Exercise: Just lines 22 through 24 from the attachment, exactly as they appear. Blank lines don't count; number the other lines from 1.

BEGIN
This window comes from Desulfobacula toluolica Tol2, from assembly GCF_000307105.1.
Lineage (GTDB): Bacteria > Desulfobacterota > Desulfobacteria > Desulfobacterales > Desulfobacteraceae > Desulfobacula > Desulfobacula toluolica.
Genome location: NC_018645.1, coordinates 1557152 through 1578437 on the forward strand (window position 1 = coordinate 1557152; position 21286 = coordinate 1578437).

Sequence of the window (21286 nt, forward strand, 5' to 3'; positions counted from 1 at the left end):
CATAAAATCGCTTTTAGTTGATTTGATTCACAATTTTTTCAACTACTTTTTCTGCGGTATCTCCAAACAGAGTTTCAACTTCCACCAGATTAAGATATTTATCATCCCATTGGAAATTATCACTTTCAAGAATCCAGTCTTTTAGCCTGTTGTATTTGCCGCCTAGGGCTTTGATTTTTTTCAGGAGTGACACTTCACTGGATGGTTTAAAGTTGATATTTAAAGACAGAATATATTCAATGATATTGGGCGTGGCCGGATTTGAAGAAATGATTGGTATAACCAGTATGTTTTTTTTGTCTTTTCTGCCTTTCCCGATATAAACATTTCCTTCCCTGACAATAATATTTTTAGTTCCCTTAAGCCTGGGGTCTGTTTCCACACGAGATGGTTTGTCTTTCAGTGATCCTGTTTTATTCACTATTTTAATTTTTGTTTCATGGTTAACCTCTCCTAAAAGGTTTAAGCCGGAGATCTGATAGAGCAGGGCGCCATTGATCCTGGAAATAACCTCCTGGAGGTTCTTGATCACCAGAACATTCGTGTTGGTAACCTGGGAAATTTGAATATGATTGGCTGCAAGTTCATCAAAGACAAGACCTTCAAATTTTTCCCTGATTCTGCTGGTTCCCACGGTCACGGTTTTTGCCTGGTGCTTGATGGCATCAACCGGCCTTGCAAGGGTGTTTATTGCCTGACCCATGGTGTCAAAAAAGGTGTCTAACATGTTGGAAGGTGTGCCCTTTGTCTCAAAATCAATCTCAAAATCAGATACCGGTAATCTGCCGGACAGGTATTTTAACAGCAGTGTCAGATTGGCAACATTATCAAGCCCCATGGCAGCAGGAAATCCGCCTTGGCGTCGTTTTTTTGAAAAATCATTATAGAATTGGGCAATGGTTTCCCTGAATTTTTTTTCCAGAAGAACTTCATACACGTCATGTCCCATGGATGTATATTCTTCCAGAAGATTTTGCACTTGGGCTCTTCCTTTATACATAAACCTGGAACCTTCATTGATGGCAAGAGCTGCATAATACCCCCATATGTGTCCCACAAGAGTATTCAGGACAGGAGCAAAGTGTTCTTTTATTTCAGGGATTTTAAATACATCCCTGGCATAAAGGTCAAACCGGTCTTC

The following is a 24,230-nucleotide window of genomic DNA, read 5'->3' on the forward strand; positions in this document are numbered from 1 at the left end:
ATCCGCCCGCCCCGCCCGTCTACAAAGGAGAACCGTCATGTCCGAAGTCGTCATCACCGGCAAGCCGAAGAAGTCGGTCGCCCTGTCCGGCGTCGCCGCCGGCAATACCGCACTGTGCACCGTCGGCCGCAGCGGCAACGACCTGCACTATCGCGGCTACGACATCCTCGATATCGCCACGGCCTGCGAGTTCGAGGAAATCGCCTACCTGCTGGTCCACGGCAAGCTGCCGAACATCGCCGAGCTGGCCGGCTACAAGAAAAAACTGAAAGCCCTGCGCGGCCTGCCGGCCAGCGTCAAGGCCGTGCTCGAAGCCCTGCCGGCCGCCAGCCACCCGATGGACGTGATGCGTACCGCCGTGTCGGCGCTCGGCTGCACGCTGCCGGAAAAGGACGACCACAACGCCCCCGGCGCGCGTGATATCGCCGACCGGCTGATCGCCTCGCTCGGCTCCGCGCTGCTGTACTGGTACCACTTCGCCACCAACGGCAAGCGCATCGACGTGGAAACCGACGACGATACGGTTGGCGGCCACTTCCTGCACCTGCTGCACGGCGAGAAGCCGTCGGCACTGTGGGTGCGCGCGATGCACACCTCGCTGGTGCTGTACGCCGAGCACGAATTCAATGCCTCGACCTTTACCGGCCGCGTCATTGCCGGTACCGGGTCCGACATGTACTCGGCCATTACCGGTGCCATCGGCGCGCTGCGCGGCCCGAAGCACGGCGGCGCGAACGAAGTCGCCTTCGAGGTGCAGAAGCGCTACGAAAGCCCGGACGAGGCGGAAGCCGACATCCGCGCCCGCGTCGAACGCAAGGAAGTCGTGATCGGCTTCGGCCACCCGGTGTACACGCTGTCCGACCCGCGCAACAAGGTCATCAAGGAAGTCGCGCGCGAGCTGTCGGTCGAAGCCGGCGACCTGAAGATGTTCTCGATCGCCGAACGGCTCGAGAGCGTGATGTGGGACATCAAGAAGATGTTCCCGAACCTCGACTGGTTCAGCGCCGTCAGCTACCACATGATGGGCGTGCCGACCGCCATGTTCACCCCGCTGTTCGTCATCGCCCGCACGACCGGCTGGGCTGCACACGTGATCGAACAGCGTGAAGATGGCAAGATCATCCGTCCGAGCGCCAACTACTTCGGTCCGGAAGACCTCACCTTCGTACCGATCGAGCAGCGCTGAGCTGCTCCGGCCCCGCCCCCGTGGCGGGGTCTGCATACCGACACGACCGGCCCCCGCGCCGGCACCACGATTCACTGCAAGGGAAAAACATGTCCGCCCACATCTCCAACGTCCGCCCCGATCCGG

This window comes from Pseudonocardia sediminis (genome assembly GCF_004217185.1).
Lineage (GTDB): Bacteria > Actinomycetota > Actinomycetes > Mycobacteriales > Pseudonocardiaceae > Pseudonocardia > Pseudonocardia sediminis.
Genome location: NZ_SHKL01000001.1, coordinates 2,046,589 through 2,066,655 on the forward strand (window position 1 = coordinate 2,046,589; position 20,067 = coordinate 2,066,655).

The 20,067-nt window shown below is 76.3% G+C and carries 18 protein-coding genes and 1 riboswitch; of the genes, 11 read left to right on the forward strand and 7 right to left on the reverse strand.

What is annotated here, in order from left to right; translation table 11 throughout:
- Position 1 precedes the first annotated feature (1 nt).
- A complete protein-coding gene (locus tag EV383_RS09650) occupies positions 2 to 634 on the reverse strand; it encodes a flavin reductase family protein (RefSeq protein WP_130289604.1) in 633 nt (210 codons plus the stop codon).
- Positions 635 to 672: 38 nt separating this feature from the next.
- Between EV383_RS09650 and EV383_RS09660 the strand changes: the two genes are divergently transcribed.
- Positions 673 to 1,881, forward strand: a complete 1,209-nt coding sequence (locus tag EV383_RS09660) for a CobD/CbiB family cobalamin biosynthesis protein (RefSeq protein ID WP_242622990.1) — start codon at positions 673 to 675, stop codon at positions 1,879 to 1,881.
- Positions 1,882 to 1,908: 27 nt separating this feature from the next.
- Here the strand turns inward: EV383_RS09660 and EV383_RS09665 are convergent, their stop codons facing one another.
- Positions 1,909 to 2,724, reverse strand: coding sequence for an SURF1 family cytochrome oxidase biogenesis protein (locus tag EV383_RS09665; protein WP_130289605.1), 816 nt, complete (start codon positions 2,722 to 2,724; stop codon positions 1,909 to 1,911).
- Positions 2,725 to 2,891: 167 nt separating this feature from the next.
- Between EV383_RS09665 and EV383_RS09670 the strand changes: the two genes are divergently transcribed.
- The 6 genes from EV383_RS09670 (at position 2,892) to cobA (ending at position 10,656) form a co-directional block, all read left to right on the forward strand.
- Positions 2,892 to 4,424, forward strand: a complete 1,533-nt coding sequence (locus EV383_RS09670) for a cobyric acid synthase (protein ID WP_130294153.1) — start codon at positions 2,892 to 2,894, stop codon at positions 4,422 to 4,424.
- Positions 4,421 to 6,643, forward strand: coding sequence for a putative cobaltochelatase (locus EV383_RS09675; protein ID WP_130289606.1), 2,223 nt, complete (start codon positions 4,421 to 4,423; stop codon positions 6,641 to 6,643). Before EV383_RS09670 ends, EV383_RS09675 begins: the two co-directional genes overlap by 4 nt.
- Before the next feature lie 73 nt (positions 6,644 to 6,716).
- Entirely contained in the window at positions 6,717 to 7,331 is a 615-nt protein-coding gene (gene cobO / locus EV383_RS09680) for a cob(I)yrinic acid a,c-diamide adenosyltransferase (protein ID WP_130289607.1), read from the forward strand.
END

- Between EV383_RS09665 and EV383_RS09670 the strand changes: the two genes are divergently transcribed.
- The 6 genes from EV383_RS09670 (at position 2,892) to cobA (ending at position 10,656) form a co-directional block, all read left to right on the forward strand.
- Positions 2,892 to 4,424, forward strand: a complete 1,533-nt coding sequence (locus EV383_RS09670) for a cobyric acid synthase (protein ID WP_130294153.1) — start codon at positions 2,892 to 2,894, stop codon at positions 4,422 to 4,424.